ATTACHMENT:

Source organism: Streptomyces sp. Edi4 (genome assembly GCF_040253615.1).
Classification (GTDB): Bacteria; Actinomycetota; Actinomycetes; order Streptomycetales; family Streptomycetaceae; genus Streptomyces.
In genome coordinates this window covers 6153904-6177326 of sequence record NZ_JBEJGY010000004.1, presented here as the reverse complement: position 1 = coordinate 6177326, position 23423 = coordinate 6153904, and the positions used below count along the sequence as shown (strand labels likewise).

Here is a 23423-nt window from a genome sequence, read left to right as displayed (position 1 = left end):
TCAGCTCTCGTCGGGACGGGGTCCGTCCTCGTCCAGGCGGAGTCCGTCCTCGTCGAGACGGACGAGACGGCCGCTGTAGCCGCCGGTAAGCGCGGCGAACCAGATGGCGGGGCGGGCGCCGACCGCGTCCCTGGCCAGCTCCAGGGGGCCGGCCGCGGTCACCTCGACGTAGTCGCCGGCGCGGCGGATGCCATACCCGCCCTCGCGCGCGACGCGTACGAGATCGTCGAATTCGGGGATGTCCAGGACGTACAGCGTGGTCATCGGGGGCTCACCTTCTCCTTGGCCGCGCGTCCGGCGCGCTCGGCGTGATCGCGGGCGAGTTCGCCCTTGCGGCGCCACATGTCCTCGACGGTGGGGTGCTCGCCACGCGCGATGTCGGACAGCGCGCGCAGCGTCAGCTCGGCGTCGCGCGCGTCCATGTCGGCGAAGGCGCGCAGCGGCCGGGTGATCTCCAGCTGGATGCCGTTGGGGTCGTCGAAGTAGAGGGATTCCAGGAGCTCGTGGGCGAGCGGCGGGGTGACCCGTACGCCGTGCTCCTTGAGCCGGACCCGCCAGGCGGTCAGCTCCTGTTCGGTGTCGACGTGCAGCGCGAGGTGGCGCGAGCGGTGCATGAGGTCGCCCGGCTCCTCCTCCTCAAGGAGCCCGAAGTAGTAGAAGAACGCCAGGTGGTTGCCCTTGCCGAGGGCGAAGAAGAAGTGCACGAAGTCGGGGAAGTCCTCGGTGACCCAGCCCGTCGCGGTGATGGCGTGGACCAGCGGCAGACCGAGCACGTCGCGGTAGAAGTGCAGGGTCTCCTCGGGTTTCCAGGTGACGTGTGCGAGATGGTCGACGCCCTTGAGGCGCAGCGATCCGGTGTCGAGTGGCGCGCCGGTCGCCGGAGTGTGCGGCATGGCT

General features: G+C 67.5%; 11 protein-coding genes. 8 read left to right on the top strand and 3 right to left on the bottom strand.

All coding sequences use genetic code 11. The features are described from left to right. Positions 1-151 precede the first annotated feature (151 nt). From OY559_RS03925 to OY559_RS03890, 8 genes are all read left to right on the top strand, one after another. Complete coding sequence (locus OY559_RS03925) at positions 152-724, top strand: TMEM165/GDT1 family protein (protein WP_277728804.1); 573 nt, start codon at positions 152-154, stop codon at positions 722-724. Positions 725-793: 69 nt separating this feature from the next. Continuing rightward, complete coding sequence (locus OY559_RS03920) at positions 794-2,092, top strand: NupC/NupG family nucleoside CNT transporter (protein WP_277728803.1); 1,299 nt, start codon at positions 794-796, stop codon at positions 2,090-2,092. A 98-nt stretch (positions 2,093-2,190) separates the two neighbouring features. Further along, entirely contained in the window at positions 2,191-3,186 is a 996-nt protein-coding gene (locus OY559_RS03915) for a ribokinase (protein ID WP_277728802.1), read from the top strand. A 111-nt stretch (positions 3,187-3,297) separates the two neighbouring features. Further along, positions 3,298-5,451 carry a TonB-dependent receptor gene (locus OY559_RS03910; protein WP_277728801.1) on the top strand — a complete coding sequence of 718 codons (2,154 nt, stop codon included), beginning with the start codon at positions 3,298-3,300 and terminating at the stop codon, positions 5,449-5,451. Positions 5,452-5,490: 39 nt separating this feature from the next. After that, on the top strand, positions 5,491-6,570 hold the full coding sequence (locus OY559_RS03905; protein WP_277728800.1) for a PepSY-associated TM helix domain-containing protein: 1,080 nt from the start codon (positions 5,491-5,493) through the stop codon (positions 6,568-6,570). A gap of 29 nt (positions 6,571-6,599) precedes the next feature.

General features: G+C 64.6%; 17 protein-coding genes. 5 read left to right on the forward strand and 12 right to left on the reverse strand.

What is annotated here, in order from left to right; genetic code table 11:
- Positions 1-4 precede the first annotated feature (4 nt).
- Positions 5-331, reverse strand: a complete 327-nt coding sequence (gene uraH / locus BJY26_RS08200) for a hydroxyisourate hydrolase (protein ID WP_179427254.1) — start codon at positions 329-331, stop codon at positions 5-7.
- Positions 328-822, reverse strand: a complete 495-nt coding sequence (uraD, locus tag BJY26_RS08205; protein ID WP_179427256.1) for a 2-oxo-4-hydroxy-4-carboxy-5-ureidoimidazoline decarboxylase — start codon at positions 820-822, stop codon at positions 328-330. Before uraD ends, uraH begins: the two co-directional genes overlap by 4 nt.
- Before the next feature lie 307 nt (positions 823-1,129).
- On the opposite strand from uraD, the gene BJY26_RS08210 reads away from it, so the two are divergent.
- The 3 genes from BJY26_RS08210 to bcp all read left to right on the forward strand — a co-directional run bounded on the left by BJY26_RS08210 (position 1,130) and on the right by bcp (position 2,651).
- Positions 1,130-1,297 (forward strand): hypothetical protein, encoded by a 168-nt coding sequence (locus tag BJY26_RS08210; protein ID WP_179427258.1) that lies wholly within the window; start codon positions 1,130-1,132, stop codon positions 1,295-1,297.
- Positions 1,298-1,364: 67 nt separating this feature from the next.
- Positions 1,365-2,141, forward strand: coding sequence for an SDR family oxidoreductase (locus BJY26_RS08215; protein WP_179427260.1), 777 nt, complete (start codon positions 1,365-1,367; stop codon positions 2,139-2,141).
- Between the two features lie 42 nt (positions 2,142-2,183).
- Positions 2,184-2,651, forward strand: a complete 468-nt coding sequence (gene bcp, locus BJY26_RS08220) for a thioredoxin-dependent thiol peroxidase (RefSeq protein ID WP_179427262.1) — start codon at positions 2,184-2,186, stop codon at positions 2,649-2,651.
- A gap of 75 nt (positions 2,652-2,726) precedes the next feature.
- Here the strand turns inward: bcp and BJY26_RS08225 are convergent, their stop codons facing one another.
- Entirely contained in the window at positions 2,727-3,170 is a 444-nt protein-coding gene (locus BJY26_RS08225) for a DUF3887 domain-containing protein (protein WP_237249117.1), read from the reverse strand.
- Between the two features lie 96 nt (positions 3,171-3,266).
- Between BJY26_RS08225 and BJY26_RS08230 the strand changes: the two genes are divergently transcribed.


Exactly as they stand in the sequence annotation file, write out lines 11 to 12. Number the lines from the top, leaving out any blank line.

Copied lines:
- Positions 5-331, reverse strand: a complete 327-nt coding sequence (gene uraH / locus BJY26_RS08200) for a hydroxyisourate hydrolase (protein ID WP_179427254.1) — start codon at positions 329-331, stop codon at positions 5-7.
- Positions 328-822, reverse strand: a complete 495-nt coding sequence (uraD, locus tag BJY26_RS08205; protein ID WP_179427256.1) for a 2-oxo-4-hydroxy-4-carboxy-5-ureidoimidazoline decarboxylase — start codon at positions 820-822, stop codon at positions 328-330. Before uraD ends, uraH begins: the two co-directional genes overlap by 4 nt.